We have to invest now in supporting the progress of our students and ensuring that our teachers and school leaders also have the tools and the confidence that they need to deliver support — particularly at a time when schools are under so much financial pressure.”

Speaking about their involvement in the production of the report, Anne Teravainen-Goff, Evaluations Manager at the National Literacy Trust, said, “This evaluation demonstrates the impact that good quality literacy support can achieve. It shows that it is not only important that we support students to gain the skills they need to succeed in life, but that we also need to create systemic change by providing teachers with continuous professional development and resources. We are delighted to have worked with Lexonik to explore the changes their program can create in schools and see the positive feedback that came through.”

Here are more details on the findings of the National Literacy Trust evaluation study:

  • The median increase in reading age for participating students was 24 months over a 2.2-month period.
  • On average, standardized test scores increased by 7.8 for those aged 11-12, by 11.5 for those aged 12- 13, and by 15.4 for those aged 13-14.
  • The program was particularly beneficial for students who began with decoding skills below the national average.
  • Score changes were sustained long after the program ended.
  • Over 3 in 4 teachers (77.4%) felt that participating students made more progress than their peers.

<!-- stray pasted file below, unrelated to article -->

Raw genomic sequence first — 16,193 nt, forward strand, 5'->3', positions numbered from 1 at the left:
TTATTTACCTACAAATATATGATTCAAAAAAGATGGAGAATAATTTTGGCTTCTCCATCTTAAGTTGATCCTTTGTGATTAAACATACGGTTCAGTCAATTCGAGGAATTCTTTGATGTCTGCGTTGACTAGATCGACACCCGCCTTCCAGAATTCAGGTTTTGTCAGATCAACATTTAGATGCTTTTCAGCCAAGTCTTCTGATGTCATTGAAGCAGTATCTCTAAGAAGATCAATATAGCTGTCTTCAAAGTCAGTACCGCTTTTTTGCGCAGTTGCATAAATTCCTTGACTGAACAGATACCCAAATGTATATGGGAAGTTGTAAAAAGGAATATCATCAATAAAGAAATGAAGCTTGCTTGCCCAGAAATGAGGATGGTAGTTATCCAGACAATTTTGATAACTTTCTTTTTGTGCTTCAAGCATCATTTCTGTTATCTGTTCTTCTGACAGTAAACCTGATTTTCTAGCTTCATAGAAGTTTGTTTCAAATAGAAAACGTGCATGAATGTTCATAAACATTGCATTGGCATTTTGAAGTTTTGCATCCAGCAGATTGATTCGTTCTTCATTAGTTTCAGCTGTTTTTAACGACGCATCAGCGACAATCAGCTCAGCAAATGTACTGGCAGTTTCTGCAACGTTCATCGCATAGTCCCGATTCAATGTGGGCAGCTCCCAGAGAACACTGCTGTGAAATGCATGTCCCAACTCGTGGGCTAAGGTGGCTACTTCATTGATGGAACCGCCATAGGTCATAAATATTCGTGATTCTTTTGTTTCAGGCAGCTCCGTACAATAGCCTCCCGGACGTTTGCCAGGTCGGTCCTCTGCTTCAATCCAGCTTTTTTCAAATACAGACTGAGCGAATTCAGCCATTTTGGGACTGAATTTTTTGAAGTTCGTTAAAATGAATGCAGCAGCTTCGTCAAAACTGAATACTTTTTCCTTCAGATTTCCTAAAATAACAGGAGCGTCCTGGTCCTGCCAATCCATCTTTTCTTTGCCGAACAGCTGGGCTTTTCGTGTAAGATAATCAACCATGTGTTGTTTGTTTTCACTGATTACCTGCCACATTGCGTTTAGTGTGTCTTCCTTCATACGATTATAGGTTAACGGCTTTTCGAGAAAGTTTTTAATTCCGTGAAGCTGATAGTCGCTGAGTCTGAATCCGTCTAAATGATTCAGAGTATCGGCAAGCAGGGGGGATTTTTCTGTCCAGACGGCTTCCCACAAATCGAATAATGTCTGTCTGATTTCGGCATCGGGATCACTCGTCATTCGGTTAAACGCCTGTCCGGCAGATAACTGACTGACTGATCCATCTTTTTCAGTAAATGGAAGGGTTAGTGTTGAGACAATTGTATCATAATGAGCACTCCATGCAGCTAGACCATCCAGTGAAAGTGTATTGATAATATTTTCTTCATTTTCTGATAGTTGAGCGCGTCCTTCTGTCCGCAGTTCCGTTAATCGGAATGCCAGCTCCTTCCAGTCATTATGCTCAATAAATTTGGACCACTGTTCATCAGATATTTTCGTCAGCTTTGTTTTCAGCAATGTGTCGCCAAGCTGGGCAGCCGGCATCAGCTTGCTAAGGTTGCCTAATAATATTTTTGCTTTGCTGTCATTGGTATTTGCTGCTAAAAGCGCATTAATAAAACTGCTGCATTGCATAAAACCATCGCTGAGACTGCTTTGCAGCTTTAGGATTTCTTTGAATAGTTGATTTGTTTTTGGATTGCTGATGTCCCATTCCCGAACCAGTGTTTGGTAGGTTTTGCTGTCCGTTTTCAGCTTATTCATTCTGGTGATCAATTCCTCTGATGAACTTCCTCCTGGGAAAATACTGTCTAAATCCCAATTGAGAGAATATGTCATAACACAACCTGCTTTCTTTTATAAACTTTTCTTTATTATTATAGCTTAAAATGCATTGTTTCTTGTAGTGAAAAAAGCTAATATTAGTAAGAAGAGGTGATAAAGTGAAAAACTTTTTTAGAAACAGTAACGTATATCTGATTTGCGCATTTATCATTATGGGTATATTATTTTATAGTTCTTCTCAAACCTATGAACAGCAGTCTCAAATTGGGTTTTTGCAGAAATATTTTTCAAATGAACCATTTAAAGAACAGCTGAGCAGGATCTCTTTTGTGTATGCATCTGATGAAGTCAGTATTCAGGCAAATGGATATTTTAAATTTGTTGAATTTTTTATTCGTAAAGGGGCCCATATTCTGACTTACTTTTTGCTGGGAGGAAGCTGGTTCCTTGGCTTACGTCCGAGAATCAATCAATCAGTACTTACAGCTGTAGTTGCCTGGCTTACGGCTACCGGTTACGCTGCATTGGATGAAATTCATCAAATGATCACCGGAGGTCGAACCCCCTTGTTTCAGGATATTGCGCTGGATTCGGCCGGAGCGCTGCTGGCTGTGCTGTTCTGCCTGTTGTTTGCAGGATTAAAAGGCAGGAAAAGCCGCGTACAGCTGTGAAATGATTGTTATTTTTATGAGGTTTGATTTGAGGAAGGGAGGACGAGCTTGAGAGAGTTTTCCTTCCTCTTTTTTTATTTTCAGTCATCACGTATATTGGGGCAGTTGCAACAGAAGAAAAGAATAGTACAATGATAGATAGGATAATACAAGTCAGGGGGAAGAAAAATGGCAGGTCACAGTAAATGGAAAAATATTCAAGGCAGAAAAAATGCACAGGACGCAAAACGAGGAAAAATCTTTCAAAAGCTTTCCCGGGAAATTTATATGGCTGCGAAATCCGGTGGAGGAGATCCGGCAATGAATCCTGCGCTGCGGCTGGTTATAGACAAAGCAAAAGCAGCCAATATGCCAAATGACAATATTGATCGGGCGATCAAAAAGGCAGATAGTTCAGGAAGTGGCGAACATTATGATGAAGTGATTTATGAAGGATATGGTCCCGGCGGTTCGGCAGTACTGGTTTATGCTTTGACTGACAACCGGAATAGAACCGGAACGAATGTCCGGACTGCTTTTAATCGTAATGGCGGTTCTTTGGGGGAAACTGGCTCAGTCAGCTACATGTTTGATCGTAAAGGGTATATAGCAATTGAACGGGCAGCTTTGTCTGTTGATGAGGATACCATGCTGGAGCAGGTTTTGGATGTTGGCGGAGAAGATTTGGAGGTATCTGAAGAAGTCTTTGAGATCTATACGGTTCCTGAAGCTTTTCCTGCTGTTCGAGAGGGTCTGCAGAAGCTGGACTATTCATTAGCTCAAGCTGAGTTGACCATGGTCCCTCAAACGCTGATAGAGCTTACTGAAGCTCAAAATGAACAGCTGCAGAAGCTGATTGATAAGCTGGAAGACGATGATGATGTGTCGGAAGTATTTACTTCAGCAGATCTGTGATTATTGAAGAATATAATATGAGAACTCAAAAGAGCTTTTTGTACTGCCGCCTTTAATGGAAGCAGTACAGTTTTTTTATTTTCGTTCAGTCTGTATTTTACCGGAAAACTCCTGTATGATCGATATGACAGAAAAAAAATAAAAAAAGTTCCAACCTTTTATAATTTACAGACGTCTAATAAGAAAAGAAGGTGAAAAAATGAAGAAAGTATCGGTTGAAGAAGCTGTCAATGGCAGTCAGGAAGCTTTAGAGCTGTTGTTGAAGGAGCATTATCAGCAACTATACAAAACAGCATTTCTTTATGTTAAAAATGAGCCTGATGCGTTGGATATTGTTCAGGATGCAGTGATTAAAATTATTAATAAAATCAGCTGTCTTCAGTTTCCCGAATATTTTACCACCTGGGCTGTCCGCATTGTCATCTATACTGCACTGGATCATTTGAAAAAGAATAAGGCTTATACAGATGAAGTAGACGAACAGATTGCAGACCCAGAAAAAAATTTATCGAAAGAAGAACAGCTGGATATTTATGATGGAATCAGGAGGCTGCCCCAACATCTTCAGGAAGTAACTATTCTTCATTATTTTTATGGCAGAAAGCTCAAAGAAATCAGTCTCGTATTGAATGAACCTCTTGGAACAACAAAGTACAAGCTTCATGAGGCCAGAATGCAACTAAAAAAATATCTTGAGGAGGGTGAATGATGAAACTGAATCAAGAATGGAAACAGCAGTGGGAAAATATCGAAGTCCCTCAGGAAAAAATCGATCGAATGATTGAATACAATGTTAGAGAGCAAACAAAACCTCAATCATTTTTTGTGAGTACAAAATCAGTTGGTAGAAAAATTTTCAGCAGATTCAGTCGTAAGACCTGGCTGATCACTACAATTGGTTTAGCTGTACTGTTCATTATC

• More than 1 in 2 (54.7%) noticed a change in students’ overall confidence.
  • More than 2 in 5 (44.2%) felt students’ independence had improved.

Not only did the research show how much students improved in terms of their academic skills and general learning confidence, but teachers also discovered these benefits:

  • Approximately 9 in 10 (90.2%) felt that the program increased their confidence to support struggling readers effectively.
  • Nearly 9 in 10 (89.0%) thought the program was valuable for their professional development.
  • More than 9 in 10 felt that they had a better understanding of how to support students’ vocabulary development.
  • 94.5% also felt the training improved their own understanding of morphemic analysis and vocabulary etymology.
  • More than 9 in 10 (91.3%) felt that their school was better equipped to support students’ reading overall after taking part in the program.

Lexonik currently works with hundreds of schools across the U.S., the U.K., and the Middle East. In addition to working with schools and colleges, Lexonik also proudly supports the literacy development of those currently detained in prison, through its unique outreach program.

The company’s trainers also work with businesses to support employers and their staff with reading and literacy struggles.

For more information about Lexonik’s work, contact us, or explore our programs to see what Lexonik’s solution can do for your organization.

[1] As measured by the decoding subtest of the standardized test